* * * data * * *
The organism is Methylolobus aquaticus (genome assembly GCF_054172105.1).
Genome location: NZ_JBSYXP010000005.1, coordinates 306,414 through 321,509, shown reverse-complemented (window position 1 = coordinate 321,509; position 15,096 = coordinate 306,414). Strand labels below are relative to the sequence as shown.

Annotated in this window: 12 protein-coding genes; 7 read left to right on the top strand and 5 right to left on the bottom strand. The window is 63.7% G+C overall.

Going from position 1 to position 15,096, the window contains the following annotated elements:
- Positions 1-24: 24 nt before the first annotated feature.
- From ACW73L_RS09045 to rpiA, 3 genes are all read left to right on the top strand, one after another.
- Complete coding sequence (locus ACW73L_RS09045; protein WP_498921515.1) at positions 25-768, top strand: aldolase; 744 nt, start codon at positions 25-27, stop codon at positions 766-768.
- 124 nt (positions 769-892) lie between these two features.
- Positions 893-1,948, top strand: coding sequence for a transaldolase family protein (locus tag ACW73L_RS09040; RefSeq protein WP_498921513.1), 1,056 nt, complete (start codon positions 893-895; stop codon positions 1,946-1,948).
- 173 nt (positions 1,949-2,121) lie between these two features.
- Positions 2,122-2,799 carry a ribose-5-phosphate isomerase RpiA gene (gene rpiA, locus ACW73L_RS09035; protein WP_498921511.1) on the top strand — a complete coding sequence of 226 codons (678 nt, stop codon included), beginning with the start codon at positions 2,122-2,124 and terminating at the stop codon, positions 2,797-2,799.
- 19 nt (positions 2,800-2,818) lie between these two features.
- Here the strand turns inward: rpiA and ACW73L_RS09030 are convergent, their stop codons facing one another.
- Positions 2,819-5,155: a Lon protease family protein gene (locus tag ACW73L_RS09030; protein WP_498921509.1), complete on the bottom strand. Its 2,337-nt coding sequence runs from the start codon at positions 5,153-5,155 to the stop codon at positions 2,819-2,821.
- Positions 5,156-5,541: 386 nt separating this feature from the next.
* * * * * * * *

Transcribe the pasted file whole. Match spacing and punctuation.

The organism is Methylolobus aquaticus (genome assembly GCF_054172105.1).
Genome location: NZ_JBSYXP010000005.1, coordinates 306,414 through 321,509, shown reverse-complemented (window position 1 = coordinate 321,509; position 15,096 = coordinate 306,414). Strand labels below are relative to the sequence as shown.

Annotated in this window: 12 protein-coding genes; 7 read left to right on the top strand and 5 right to left on the bottom strand. The window is 63.7% G+C overall.

Going from position 1 to position 15,096, the window contains the following annotated elements:
- Positions 1-24: 24 nt before the first annotated feature.
- From ACW73L_RS09045 to rpiA, 3 genes are all read left to right on the top strand, one after another.
- Complete coding sequence (locus ACW73L_RS09045; protein WP_498921515.1) at positions 25-768, top strand: aldolase; 744 nt, start codon at positions 25-27, stop codon at positions 766-768.
- 124 nt (positions 769-892) lie between these two features.
- Positions 893-1,948, top strand: coding sequence for a transaldolase family protein (locus tag ACW73L_RS09040; RefSeq protein WP_498921513.1), 1,056 nt, complete (start codon positions 893-895; stop codon positions 1,946-1,948).
- 173 nt (positions 1,949-2,121) lie between these two features.
- Positions 2,122-2,799 carry a ribose-5-phosphate isomerase RpiA gene (gene rpiA, locus ACW73L_RS09035; protein WP_498921511.1) on the top strand — a complete coding sequence of 226 codons (678 nt, stop codon included), beginning with the start codon at positions 2,122-2,124 and terminating at the stop codon, positions 2,797-2,799.
- 19 nt (positions 2,800-2,818) lie between these two features.
- Here the strand turns inward: rpiA and ACW73L_RS09030 are convergent, their stop codons facing one another.
- Positions 2,819-5,155: a Lon protease family protein gene (locus tag ACW73L_RS09030; protein WP_498921509.1), complete on the bottom strand. Its 2,337-nt coding sequence runs from the start codon at positions 5,153-5,155 to the stop codon at positions 2,819-2,821.
- Positions 5,156-5,541: 386 nt separating this feature from the next.